Business

Cudlee Creek business owners ask for visitors to help keep them afloat after bushfires devastated their land and economy

Cudlee Creek business owners ask for visitors to help keep them afloat after bushfires devastated their land and economy

Along with donating, one of the best ways to support the fire-stricken Hills community is simply to visit their cafes, pubs and wineries.

Ms Wilkinson’s cafe dodged a bullet, coming within metres of the devastating wildfire on December 20.

“We need to get back to normality as soon as possible,” Ms Wilkinson said.

“We need to be doing business as usual.”

Ms Wilkinson said the spirit of the tight-knit community remained as strong as ever and had rallied behind her.

“We’ve been even busier because of people being inquisitive and wanting to help.”

But she urged people to continue to support the area in the months ahead.

Cudlee Creek cafe owner Babette Wilkinson in the cafe’s garden.

Other businesses are not doing as well.

The Lobethal Hotel duty manager Wendy Brussell said they lost “a phenomenal” amount of money, with a loss of revenue from people who would have visited the Lights of Lobethal.

Ms Brussell said the recent spell of hot weather had not helped with people not wanting to leave their homes.

Ms Brussell said spending money at the hotel and other businesses was a good way of donating.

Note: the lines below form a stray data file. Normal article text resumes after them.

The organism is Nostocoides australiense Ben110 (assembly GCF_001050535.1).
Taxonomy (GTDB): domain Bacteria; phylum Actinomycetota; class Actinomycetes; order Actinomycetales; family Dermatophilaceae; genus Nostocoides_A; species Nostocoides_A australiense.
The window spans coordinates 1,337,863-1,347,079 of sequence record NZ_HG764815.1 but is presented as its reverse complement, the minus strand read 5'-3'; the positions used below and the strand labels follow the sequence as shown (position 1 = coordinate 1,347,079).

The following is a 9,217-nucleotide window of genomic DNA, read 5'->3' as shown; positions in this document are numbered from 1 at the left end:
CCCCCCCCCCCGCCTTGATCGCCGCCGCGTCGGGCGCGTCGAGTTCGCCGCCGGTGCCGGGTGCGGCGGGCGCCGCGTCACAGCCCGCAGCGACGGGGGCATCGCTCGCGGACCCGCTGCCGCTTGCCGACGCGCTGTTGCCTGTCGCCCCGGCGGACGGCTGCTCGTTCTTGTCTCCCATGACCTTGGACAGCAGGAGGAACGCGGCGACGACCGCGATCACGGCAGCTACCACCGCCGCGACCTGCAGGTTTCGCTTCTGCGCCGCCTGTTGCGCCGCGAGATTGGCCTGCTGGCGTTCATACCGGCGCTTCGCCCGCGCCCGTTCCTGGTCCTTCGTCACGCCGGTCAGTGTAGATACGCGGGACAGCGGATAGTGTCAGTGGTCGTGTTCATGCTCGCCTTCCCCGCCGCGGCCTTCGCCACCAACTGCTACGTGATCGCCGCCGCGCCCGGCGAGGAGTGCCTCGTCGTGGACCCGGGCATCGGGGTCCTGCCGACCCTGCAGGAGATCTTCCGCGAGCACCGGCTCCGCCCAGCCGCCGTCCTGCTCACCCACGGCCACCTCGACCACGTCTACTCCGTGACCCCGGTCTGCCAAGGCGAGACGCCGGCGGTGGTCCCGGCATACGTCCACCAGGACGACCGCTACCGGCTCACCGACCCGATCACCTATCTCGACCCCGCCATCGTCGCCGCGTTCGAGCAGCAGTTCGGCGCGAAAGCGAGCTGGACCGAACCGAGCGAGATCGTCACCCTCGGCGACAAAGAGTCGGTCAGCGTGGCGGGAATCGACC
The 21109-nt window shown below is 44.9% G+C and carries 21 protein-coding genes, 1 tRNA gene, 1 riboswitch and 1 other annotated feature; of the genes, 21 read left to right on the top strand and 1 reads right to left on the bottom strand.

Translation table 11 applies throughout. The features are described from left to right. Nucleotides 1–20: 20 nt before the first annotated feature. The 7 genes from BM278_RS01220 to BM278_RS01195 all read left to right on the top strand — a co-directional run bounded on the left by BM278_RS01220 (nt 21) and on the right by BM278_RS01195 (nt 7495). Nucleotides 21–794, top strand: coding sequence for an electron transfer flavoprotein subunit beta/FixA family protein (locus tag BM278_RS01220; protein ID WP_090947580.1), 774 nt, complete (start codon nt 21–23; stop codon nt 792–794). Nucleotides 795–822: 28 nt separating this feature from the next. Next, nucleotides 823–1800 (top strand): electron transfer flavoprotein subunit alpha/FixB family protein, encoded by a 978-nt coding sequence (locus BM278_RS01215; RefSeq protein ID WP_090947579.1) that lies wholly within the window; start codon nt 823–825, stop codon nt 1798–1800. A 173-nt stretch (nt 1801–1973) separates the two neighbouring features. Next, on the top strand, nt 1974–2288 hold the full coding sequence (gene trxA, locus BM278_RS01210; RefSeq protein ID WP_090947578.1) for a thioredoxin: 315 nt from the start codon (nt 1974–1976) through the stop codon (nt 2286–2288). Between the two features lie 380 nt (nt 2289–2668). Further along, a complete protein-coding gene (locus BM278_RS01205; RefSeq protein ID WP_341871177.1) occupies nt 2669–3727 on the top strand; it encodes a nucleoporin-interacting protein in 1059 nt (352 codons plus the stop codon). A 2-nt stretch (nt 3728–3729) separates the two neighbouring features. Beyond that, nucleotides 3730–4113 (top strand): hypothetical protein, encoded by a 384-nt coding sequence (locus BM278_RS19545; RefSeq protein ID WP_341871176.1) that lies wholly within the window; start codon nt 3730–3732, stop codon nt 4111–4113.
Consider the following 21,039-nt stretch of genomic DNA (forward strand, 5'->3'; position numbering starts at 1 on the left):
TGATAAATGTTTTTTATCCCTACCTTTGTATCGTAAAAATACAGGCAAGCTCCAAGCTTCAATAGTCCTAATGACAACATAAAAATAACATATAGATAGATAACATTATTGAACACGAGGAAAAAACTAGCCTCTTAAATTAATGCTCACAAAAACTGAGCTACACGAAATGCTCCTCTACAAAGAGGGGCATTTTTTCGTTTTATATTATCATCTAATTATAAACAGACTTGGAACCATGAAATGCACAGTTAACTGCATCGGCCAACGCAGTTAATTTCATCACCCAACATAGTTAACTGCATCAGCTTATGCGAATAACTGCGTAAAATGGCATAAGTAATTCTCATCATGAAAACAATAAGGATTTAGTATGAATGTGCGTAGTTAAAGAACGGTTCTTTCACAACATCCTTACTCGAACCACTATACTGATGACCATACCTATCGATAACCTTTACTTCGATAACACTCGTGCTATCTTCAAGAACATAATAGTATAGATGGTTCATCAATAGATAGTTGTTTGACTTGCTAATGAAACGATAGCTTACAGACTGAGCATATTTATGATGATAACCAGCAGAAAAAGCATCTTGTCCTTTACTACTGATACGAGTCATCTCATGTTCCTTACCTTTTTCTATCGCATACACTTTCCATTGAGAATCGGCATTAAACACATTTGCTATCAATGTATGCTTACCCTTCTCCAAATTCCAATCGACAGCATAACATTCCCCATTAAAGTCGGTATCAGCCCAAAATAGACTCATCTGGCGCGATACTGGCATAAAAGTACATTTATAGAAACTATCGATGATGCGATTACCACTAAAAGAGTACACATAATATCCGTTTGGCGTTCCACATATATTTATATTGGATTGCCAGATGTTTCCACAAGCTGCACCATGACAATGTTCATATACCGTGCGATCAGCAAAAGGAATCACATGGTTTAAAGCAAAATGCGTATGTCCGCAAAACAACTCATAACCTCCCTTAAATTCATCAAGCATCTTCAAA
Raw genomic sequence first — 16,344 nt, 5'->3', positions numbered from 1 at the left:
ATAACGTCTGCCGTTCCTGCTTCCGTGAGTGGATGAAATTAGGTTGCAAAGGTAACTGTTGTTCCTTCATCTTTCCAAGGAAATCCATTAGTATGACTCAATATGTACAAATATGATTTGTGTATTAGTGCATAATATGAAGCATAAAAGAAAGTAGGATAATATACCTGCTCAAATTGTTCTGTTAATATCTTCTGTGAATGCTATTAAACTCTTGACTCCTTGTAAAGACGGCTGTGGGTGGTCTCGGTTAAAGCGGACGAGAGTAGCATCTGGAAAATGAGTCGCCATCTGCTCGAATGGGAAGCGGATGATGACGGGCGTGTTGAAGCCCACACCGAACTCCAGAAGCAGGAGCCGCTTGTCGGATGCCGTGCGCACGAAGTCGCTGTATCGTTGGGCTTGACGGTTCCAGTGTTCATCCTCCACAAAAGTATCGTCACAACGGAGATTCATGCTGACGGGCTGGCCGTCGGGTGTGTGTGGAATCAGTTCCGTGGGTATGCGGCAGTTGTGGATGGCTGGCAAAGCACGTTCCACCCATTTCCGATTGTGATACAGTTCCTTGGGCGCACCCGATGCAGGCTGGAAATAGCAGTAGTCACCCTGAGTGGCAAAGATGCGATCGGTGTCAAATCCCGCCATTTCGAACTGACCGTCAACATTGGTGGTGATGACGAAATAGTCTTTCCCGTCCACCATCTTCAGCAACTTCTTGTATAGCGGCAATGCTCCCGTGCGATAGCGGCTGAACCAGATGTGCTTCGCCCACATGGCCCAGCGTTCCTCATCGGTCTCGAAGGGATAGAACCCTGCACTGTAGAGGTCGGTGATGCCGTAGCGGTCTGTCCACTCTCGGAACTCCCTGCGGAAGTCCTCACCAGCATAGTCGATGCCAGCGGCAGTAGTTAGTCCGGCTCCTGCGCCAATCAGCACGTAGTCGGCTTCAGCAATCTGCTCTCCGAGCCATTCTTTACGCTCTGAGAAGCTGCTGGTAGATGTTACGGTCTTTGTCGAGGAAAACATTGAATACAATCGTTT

“If you can’t afford to donate, come and have lunch or a drink,” Ms Brussell said.

“Everyone who works here is local … we spend the money here so it all goes around.”

Lobethal Hotel Duty Manager Zoe Watkins serves in the main bar.

Local winemaker James Tilbrook is asking people stay in contact with his business by following it on social media as they attempt to restore the entirety of the wine stock. Mr Tilbrook was left with six bottles of sparkling wine after fires destroyed $300,000 of wine and most of the Tilbrook Estate vineyard.

More than 20 per cent of their vines were completely destroyed and the remainder damaged by heat stress with no guarantee they would last the summer. His winemaking equipment and irrigation system was also destroyed in the blaze.

“For the first few days I went to the vineyard, and just stood there with my mouth open,” Mr Tilbrook said.

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